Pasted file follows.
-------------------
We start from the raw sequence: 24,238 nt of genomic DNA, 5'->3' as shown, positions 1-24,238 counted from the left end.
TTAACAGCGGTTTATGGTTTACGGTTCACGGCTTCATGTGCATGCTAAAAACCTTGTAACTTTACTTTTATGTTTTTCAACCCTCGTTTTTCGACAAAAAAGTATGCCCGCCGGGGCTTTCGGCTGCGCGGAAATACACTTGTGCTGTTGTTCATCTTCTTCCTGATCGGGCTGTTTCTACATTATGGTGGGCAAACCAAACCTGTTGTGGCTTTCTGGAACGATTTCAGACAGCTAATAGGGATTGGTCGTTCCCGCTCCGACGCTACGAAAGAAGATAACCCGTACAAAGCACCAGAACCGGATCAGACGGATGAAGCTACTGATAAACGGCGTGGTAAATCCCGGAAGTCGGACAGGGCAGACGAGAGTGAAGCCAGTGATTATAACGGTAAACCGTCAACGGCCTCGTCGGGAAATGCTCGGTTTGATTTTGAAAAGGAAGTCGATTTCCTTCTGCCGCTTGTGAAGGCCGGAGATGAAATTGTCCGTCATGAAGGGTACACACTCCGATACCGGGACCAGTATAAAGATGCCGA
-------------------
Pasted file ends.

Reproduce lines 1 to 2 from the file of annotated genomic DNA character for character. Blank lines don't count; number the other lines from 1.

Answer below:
We start from the raw sequence: 24,238 nt of genomic DNA, 5'->3' as shown, positions 1-24,238 counted from the left end.
TTAACAGCGGTTTATGGTTTACGGTTCACGGCTTCATGTGCATGCTAAAAACCTTGTAACTTTACTTTTATGTTTTTCAACCCTCGTTTTTCGACAAAAAAGTATGCCCGCCGGGGCTTTCGGCTGCGCGGAAATACACTTGTGCTGTTGTTCATCTTCTTCCTGATCGGGCTGTTTCTACATTATGGTGGGCAAACCAAACCTGTTGTGGCTTTCTGGAACGATTTCAGACAGCTAATAGGGATTGGTCGTTCCCGCTCCGACGCTACGAAAGAAGATAACCCGTACAAAGCACCAGAACCGGATCAGACGGATGAAGCTACTGATAAACGGCGTGGTAAATCCCGGAAGTCGGACAGGGCAGACGAGAGTGAAGCCAGTGATTATAACGGTAAACCGTCAACGGCCTCGTCGGGAAATGCTCGGTTTGATTTTGAAAAGGAAGTCGATTTCCTTCTGCCGCTTGTGAAGGCCGGAGATGAAATTGTCCGTCATGAAGGGTACACACTCCGATACCGGGACCAGTATAAAGATGCCGA